What if Richard Littlejohn was a TV program?

Today’s Littlejohn column is another chance for Richard to go: ‘what if X was a TV program’ and then make some really lame attempts at satire by slotting his topic into TV programs – the majority of which haven’t even been on TV for years so are hardly topical. If I were to attempt the same I would probably say that Richard’s columns are like My Family if it was to be repeated on UK Gold (it might actually be, I don’t know and am, like Richard, not prepared to Google it – but at least I’m honest about it). I say this because at one point My Family might even have been funny, but now it is just the most predictably infantile drivel that even if you’ve only seen one episode years ago you can watch any episode now and still get the same tired punchlines slapping you around the face every single time.

When you watch My Family you have the sinking feeling that you’ve seen all this before because good comedies have covered the ground, well. You don’t need to have it rehashed, badly, week after week. The repetition – one oddball character quits the show, only to be replaced by another, less funny to fulfill the same role – is like Littlejohn constantly relying on the same tired vehicles for his ‘satire’ – its almost as if he simply cannot think of any other way of getting his point across. I genuinely think that Littlejohn has a custom made dice that has one of his 4 or 5 ‘comedy / satire’ vehicles on each side and he just rolls it before writing each column. He has his ‘what it X was a TV program’ side, his ‘just imagine if…’ on another and ‘ignorant American interviews plucky Brit’ on another and so on.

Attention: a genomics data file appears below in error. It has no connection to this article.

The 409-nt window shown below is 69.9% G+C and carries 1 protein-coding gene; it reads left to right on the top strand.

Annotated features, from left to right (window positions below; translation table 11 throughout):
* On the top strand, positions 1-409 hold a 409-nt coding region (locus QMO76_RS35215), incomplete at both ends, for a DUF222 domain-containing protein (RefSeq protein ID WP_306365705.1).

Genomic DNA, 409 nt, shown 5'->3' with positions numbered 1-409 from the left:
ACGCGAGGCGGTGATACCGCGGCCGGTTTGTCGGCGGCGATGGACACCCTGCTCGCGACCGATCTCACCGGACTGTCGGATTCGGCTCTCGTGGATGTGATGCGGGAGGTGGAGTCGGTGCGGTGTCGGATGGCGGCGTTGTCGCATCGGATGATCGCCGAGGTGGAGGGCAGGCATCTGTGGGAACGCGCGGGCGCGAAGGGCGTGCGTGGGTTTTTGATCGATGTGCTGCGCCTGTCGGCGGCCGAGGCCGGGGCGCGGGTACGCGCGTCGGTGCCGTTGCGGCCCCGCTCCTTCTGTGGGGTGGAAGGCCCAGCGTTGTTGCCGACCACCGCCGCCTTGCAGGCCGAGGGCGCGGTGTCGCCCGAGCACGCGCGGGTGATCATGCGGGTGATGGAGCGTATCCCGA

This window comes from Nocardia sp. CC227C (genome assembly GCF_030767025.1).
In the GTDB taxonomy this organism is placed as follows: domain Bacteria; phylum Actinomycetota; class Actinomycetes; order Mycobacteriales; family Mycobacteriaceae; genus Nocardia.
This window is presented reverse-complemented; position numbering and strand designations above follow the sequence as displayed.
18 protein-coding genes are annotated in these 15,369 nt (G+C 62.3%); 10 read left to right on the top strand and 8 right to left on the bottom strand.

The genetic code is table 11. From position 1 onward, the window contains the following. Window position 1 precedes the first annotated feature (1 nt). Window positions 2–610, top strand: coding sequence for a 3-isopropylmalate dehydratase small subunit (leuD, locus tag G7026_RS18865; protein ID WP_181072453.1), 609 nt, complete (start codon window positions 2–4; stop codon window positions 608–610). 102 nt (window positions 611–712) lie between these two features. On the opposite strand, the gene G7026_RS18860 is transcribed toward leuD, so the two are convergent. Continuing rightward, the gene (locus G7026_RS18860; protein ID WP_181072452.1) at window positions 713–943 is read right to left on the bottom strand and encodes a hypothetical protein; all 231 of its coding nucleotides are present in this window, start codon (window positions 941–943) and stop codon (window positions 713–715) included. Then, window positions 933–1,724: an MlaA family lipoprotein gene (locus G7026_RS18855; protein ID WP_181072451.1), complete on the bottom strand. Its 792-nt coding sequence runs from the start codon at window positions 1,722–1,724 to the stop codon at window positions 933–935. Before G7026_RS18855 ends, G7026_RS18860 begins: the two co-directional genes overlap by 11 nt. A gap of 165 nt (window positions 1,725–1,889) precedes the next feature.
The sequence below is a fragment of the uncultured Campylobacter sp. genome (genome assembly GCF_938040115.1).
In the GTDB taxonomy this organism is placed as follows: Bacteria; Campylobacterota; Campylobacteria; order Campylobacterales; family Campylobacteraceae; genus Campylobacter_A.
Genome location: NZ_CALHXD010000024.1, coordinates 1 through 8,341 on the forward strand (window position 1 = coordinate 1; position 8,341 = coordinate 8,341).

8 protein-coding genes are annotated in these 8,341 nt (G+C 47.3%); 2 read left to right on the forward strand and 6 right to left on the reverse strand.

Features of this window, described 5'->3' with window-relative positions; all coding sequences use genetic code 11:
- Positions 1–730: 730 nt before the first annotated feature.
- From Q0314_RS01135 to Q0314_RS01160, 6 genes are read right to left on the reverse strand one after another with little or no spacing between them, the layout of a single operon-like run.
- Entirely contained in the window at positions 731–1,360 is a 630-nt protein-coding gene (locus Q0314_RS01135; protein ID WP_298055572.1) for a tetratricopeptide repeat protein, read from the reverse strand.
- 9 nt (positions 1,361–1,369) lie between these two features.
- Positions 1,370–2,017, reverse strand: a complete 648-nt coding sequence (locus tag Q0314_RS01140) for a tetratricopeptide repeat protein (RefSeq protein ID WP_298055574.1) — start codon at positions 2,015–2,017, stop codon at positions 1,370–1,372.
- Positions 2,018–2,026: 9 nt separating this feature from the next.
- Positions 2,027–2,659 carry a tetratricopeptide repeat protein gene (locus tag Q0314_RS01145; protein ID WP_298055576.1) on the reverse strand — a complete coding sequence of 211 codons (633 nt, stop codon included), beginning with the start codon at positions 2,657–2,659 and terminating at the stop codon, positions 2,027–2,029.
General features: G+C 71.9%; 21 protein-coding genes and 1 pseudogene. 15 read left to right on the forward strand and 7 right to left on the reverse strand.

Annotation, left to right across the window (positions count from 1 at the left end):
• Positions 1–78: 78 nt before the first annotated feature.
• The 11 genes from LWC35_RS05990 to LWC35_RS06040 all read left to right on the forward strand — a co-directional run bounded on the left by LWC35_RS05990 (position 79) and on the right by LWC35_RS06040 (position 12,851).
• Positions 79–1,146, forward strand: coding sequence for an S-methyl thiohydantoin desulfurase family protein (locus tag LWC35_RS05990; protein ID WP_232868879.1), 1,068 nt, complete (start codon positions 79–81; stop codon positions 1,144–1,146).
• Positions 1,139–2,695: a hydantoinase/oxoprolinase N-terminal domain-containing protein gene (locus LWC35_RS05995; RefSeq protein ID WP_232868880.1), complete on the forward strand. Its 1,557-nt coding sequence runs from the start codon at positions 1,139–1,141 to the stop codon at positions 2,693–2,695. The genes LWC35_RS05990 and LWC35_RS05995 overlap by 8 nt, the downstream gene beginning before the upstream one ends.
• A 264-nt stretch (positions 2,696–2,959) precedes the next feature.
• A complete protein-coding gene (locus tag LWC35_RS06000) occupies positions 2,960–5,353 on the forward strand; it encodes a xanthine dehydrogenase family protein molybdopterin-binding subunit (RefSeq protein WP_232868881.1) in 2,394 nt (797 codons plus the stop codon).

Attempts at satire aside Littlejohn also brings up the story of the Lollipop man who has been forced to resign by the Health and Safety brigade for giving out chocolate and high fives. In many ways I think that this is an example of local councils perhaps taking things a little to far, but, and this is the important thing, they are only responding to public complaints. If a council doesn’t listen to public gripes, they get criticised, if they do listen to complaints and take action, they get criticised. Even if they satisfy a customer then they are still likely to get an ambiguous article in a tabloid newspaper. A few newspapers cover this, as do the BBC. What all of them mention – and Littlejohn leaves out – is that the Lollipop man did give a child with a nut allergy some chocolate which contained nuts; which, of course could have had very serious consequences.

This is said to have led to a complaint from the parent which also mentioned the fact they weren’t overly happy with all the high-fiving that was going on. The Council are not given a chance to comment on the nature of the warning given to the Lollipop, they merely get a throwaway line praising him for his years of service. Although you could think it is ‘elf ‘n’ safety’ gone mad, imagine the consequences for the council if the child with the nut allergy had died, which tabloid newspaper would be screaming loudest for the lollipop man to be publicly executed? What if it turned out he was a child molester and had been ‘high-fiving’ YOUR child. Which newspaper would be screaming out for the council ‘jobsworths’ to be publicly flogged for not spotting a monster.